August 10, 2016
Pioneer Woman Museum to Host Lecture on Urban Indian Literature
PONCA CITY, Okla. — Dr. Lindsey Claire Smith, will present “Searching for Pioneers: Native Women Writers of Oklahoma in Urban Homelands” on Saturday, August 13, at 10 a.m., at the Pioneer Woman Museum. The event is free and is made possible by a grant from the Oklahoma Humanities Council.
Dr. Smith is associate professor of English at Oklahoma State University. She is the editor of American Indian Quarterly and author of two books, a monograph entitled “Indians, Environment, and Identity on the Borders of American Literature” and an edited collection of essays entitled “Alternative Contact: Indigeneity, Globalism, and American Studies.” Smith is currently at work on a book project on urban Indian literature.
In her lecture, Dr. Smith will discuss writings by LeAnne Howe (Choctaw) and Joy Harjo (Creek) that link homelands in Oklahoma with often overlooked indigenous legacies in cities such as New Orleans and Santa Fe, where American Indian women have long been thriving participants in arts, music and commerce. In addition, Dr. Smith will draw upon her research on urban Indian culture and literature conducted at the Historic New Orleans Collection and in various sites in Santa Fe, including the Museum of Contemporary Arts. Dr. Smith has published and taught extensively on American Indian literature and culture, as well as edit the journal American Indian Quarterly.
For more information or questions, please contact the Pioneer Woman Museum at 580-765-6108 or firstname.lastname@example.org. The Pioneer Woman Museum, a division of the Oklahoma Historical Society, is open Tuesday through Saturday from 10 a.m. to 5 p.m. and is located at 701 Monument Rd. in Ponca City. The mission of the Oklahoma Historical Society is to collect, preserve and share the history and culture of the state of Oklahoma and its people. Founded in 1893 by members of the Territorial Press Association, the OHS maintains 31 museums, historic sites and affiliates across the state. Through its research archives, exhibits, educational programs and publications the OHS chronicles the rich history of Oklahoma. For more information about the OHS, please visit www.okhistory.org.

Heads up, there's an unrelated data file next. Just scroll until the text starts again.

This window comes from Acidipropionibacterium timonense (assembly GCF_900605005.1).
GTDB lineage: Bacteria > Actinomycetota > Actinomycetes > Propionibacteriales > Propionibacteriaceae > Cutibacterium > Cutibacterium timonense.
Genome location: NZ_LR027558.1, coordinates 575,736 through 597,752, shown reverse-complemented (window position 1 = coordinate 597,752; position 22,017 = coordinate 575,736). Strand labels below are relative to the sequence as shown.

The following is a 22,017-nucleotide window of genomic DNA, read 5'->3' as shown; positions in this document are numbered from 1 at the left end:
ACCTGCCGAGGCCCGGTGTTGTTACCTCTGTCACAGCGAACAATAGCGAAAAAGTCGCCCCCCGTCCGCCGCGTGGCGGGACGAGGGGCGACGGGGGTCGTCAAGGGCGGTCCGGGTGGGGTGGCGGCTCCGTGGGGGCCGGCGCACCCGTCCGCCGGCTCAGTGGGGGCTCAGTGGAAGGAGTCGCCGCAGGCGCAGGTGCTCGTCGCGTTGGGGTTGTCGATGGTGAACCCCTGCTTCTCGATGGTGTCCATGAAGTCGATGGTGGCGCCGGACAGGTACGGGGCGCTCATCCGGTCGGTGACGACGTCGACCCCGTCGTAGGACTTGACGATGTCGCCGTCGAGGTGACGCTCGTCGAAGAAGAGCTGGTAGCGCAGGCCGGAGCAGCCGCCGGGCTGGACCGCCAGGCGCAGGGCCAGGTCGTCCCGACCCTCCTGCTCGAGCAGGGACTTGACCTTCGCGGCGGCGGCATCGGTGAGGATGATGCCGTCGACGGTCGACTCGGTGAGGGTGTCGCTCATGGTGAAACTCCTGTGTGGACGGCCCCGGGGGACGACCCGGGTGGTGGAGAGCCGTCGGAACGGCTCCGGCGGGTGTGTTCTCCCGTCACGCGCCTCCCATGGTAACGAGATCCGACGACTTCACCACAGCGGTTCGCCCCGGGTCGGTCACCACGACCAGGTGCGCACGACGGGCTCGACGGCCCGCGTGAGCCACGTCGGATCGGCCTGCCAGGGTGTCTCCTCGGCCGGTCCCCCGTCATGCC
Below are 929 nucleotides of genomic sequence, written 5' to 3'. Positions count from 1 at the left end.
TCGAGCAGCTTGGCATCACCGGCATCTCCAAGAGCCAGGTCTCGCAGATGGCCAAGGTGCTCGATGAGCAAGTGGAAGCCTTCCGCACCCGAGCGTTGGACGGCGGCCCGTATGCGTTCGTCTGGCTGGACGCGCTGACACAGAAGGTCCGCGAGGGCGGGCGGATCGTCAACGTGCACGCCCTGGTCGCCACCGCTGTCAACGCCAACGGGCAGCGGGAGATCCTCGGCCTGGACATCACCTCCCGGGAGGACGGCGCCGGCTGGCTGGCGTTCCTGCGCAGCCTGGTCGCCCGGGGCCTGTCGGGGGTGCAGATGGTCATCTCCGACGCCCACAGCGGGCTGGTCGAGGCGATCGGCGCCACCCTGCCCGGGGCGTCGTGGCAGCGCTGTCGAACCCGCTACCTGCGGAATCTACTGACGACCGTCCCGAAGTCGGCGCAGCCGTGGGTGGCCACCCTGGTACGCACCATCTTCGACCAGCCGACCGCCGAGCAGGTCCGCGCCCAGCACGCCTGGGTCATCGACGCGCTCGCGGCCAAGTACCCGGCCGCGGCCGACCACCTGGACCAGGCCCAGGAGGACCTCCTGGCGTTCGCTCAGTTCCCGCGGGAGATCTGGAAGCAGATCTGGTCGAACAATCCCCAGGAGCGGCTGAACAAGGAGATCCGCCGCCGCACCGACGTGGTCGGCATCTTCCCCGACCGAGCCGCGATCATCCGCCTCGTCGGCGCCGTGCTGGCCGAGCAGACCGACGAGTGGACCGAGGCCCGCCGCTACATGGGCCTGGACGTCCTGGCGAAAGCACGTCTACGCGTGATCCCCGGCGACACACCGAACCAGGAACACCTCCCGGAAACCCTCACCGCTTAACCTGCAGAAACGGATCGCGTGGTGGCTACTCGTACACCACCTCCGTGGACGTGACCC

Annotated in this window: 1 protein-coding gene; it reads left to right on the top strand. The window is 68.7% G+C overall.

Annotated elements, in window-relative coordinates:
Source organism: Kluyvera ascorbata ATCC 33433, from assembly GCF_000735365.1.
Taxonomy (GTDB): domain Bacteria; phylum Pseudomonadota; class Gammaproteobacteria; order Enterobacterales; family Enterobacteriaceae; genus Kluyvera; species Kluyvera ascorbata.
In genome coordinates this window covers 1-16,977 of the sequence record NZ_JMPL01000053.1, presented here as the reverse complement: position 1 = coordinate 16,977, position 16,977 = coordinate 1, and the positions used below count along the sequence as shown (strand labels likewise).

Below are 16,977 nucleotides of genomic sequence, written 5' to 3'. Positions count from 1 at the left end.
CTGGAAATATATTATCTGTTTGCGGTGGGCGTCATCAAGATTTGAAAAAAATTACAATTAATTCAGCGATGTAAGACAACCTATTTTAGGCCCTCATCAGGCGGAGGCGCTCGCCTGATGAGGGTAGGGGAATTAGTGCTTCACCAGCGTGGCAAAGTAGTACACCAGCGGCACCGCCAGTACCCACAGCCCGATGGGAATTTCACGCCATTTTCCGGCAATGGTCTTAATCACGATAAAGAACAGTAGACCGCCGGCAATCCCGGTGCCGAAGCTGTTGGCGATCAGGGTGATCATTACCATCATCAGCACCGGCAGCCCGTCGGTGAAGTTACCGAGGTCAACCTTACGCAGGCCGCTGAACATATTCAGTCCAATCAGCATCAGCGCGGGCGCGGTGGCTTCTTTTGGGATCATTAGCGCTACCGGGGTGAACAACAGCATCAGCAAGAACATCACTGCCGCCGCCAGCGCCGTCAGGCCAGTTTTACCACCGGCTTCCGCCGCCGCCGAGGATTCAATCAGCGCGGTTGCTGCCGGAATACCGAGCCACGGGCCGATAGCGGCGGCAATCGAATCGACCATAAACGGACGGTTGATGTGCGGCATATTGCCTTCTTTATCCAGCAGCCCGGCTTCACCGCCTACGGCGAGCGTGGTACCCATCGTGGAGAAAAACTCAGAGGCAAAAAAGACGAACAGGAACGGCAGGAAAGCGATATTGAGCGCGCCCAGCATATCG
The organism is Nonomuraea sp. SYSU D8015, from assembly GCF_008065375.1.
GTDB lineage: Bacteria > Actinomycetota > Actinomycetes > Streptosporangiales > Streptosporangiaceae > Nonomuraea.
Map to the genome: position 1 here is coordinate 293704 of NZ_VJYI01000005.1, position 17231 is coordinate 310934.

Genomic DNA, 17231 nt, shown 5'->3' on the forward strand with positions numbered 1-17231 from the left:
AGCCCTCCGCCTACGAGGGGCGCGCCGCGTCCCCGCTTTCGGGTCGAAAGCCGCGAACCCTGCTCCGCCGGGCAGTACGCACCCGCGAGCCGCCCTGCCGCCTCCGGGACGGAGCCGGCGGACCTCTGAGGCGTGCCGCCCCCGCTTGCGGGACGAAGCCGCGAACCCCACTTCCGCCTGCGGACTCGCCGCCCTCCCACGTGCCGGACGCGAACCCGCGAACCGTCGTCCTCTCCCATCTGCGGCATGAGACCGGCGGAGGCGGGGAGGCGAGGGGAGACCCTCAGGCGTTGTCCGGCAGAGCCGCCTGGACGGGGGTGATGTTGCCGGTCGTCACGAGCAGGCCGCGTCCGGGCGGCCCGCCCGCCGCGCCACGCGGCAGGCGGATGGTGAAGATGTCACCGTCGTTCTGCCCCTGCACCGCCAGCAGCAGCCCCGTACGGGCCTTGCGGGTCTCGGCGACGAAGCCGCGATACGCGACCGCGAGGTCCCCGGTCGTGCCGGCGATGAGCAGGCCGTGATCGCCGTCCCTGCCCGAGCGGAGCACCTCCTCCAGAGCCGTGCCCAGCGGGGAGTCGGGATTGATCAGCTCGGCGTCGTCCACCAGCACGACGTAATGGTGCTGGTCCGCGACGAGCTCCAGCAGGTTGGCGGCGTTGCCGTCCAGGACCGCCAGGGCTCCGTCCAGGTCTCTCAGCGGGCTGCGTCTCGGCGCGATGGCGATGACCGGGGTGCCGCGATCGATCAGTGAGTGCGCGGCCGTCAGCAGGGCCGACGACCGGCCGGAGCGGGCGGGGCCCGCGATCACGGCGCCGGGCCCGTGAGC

The Oklahoma Humanities Council (OHC) is an independent, nonprofit organization whose mission is to promote meaningful public engagement with the humanities—disciplines such as history, literature, film studies, ethics and philosophy. The humanities offer a deeper understanding of ourselves and others by confronting us with the questions, values and meanings of the human experience. As the state partner for the National Endowment for the Humanities, OHC brings people together to explore these ideas through programming and community grants that support book groups, exhibits, film festivals, teacher institutes and more. OHC engages people in their own communities, providing forums for education, critical thinking and productive civil discourse.